School children help with important marine pest survey

Last Updated : 20 Apr 2023
Asian Paddle Crab Programme 2

When an Asian paddle crab was spotted in Aotea / Great Barrier’s Whangapoua estuary three years ago, Okiwi School leapt into action with Envirokiwi to monitor the invasive marine pest.

With Aotea/Great Barrier Local Board supporting the project through its Okiwi ecology programme, the school got a permit to strategically trap in the estuary to monitor for crabs, work it’s been carrying out since 2020 for five weeks between October and March.

This summer Kaitoke School came along for a day, and Mulberry School will take part next season.

“Ākonga (student) learning is enhanced when it’s relevant and authentic like the monitoring,” Okiwi School principal Colin Griffiths says.

“Tamariki are excited to participate in helping to protect our precious moana taiao (natural ocean) and learn something about our estuary each time they monitor the catch.

“Opportunities to work with local experts and organisations on environmental projects is invaluable learning and grows informed kaitiaki for the future.”

Although no pest crabs were found in the first years, three were found in the most recent season, proving the initial 2020 sighting was not a one-off.

Asian paddle crabs prey on native crabs and shellfish, and can produce thousands of eggs more than once a year. Adults can swim long distances and because larvae can survive for four weeks in harsh conditions, it’s easy for the population to spread. Recreational activities can also help spread larvae.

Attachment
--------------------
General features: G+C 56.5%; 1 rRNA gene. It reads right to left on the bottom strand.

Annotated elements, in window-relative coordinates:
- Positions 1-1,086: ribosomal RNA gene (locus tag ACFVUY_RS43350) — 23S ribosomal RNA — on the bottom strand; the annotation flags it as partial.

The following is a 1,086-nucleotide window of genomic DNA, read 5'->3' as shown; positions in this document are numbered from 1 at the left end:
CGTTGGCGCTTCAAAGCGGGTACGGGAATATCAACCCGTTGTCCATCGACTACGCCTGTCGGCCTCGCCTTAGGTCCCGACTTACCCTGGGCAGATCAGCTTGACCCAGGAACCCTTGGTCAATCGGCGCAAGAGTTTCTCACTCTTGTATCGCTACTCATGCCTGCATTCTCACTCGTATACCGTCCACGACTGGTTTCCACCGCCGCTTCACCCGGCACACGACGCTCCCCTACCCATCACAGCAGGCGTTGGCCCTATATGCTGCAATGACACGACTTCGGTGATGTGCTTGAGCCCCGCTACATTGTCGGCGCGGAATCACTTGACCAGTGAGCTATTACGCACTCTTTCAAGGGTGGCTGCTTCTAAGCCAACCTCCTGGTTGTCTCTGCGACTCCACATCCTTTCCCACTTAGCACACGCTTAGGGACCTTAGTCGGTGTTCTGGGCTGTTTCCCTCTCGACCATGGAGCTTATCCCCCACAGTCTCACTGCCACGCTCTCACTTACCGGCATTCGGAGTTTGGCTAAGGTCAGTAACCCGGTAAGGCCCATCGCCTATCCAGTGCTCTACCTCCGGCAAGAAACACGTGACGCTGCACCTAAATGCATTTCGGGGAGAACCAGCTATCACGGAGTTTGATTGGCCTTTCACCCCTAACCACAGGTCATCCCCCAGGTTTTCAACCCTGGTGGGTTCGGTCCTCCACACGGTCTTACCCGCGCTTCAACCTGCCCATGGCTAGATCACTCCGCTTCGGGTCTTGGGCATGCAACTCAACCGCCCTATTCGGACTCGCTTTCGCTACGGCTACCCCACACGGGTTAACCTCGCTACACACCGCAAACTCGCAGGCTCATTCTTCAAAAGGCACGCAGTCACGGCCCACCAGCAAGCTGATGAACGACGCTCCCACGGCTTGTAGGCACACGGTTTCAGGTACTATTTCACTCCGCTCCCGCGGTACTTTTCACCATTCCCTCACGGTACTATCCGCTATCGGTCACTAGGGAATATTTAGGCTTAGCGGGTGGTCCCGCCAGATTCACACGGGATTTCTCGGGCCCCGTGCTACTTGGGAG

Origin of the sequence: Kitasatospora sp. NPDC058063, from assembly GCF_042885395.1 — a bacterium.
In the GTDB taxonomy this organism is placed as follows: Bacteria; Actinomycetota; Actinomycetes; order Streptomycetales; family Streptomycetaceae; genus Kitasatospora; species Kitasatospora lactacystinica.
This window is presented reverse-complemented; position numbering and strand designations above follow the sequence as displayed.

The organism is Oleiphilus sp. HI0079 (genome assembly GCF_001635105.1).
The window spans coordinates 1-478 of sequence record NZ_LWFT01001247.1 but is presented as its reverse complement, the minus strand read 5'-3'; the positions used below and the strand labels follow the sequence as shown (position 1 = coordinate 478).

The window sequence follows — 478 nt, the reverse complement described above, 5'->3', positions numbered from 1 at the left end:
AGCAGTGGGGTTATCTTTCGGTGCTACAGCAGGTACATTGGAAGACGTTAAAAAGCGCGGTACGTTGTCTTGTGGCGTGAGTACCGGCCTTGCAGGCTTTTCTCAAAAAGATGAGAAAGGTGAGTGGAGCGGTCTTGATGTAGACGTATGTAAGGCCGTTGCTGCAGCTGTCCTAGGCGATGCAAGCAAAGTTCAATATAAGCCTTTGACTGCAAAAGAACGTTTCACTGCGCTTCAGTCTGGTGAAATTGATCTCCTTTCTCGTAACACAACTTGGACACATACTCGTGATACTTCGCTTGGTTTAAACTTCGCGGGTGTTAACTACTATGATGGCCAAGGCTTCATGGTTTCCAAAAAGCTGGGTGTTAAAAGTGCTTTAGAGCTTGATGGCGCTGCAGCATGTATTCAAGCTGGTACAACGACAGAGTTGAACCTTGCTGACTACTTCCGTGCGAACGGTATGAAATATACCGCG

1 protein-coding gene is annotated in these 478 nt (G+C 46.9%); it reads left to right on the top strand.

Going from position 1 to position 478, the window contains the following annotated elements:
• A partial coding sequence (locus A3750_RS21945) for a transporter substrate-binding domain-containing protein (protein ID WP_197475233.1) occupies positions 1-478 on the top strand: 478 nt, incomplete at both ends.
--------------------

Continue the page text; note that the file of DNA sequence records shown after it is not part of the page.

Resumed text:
“It’s great to see our tamariki learning about the importance of our marine eco-system while helping to monitor for pests,” board chair Izzy Fordham says.

“We’re pleased to be able to support this project and grateful for the time and hard work that Thomas (from Envirokiwi) and Okiwi School have contributed.”

How you can help

Asian paddle crabs look like native paddle crabs but have sharp spines/spikes on their shells and claws. If you see or catch one, take a photo, note its location and report it to (Aotea residents only) and (all of Tāmaki Makaurau).

Do not return the crabs to the water – dead or alive – instead dispose of them humanely by freezing.

More information and images for help with identification can be found here.

Photo credit: Colin McLay, University of Canterbury

Photo credit: Colin McLay, University of Canterbury

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